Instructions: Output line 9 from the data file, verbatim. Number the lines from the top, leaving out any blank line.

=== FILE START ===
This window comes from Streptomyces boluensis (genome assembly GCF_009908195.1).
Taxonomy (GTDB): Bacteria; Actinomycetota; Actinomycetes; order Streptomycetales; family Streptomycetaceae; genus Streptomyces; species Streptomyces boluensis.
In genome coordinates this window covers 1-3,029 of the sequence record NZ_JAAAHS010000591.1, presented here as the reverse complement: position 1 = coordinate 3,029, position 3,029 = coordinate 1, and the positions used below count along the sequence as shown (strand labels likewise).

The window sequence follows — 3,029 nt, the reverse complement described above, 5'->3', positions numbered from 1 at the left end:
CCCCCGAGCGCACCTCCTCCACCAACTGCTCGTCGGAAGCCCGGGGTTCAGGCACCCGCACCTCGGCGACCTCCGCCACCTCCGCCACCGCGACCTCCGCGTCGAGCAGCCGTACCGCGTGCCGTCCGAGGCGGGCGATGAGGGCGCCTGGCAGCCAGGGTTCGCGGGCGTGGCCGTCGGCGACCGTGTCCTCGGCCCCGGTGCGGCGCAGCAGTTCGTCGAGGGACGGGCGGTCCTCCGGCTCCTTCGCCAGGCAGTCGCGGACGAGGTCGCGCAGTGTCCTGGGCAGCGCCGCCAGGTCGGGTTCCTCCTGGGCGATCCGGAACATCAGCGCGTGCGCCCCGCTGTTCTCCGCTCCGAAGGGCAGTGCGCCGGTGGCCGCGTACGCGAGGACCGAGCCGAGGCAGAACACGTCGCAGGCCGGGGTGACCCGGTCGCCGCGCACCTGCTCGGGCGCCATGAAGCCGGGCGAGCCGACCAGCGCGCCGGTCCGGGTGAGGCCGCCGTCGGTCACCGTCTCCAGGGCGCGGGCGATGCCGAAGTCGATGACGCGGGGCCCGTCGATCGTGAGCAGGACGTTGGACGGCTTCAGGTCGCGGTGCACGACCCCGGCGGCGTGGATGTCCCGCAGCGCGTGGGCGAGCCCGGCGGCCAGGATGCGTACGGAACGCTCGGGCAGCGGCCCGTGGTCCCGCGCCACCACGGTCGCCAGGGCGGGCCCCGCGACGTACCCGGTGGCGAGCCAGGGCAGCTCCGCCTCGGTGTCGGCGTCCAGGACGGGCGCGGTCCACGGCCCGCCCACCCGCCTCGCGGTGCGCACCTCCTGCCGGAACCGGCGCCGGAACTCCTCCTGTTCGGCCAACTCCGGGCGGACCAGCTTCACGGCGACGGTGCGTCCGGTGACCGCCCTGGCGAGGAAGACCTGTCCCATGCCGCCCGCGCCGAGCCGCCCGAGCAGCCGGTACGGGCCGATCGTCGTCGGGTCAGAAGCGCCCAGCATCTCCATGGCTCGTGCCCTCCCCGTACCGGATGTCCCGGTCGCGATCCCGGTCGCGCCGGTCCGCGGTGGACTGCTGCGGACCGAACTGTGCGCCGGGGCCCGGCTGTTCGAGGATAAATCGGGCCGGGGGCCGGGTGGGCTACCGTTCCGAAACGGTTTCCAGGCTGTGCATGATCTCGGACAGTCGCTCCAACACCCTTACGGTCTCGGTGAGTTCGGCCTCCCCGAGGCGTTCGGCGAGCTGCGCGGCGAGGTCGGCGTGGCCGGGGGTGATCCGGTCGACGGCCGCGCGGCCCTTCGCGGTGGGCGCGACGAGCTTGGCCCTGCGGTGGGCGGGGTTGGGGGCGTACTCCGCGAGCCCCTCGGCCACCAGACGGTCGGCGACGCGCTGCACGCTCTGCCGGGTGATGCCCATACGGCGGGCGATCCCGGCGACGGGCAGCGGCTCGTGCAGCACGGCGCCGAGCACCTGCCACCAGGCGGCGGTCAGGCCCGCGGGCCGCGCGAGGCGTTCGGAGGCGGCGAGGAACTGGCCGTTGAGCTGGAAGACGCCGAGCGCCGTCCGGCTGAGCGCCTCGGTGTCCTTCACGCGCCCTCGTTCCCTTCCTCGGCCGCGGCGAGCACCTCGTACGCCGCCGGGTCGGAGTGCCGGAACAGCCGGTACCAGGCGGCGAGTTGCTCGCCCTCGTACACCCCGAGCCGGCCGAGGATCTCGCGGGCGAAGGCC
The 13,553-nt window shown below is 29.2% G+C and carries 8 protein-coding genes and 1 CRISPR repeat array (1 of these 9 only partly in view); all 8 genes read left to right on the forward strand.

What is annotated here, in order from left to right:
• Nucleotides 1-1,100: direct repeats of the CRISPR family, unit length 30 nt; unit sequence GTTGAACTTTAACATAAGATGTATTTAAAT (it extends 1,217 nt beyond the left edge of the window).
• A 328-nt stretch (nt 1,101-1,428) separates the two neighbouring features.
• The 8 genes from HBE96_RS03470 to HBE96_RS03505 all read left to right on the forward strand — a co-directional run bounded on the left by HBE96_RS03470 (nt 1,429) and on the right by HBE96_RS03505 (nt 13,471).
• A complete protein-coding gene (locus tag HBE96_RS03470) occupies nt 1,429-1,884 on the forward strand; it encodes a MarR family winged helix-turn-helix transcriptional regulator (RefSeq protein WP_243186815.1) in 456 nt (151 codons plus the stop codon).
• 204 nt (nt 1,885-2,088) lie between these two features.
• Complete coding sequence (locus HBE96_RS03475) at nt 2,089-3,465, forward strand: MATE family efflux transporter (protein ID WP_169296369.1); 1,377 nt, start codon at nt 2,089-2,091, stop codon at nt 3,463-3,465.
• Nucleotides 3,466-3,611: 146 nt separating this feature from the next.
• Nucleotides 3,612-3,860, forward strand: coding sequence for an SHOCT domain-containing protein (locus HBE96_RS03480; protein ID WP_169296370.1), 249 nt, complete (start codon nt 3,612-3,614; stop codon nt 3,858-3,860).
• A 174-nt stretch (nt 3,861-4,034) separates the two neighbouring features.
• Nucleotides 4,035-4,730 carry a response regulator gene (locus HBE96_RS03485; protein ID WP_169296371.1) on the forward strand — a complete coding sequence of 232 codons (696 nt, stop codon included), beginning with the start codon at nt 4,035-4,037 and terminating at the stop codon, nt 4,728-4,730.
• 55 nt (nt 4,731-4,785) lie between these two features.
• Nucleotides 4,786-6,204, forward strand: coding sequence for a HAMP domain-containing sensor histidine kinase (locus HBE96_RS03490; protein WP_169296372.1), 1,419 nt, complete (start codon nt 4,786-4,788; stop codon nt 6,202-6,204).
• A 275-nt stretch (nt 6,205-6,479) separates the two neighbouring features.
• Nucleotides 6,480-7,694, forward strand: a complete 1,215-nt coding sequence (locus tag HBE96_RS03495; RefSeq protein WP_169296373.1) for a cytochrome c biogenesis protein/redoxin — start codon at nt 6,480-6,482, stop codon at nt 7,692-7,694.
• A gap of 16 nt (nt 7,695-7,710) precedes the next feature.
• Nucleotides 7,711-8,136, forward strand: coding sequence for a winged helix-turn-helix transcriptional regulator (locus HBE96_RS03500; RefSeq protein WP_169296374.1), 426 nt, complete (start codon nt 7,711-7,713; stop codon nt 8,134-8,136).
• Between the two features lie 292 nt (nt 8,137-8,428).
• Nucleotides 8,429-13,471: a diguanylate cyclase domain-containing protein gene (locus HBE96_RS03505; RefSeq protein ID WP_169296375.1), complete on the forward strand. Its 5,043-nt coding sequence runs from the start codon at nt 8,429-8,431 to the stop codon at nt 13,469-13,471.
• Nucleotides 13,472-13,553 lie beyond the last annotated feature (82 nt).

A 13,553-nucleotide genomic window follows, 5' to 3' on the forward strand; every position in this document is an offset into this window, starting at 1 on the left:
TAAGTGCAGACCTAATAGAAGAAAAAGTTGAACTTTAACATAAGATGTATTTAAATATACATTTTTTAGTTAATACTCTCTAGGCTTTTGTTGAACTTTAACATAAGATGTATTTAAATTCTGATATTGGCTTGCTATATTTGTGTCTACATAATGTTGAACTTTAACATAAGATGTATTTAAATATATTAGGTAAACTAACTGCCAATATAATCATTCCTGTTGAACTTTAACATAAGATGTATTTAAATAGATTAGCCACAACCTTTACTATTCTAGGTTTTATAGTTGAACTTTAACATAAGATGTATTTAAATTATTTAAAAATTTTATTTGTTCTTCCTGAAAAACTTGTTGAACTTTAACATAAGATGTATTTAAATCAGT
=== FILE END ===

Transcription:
• A 328-nt stretch (nt 1,101-1,428) separates the two neighbouring features.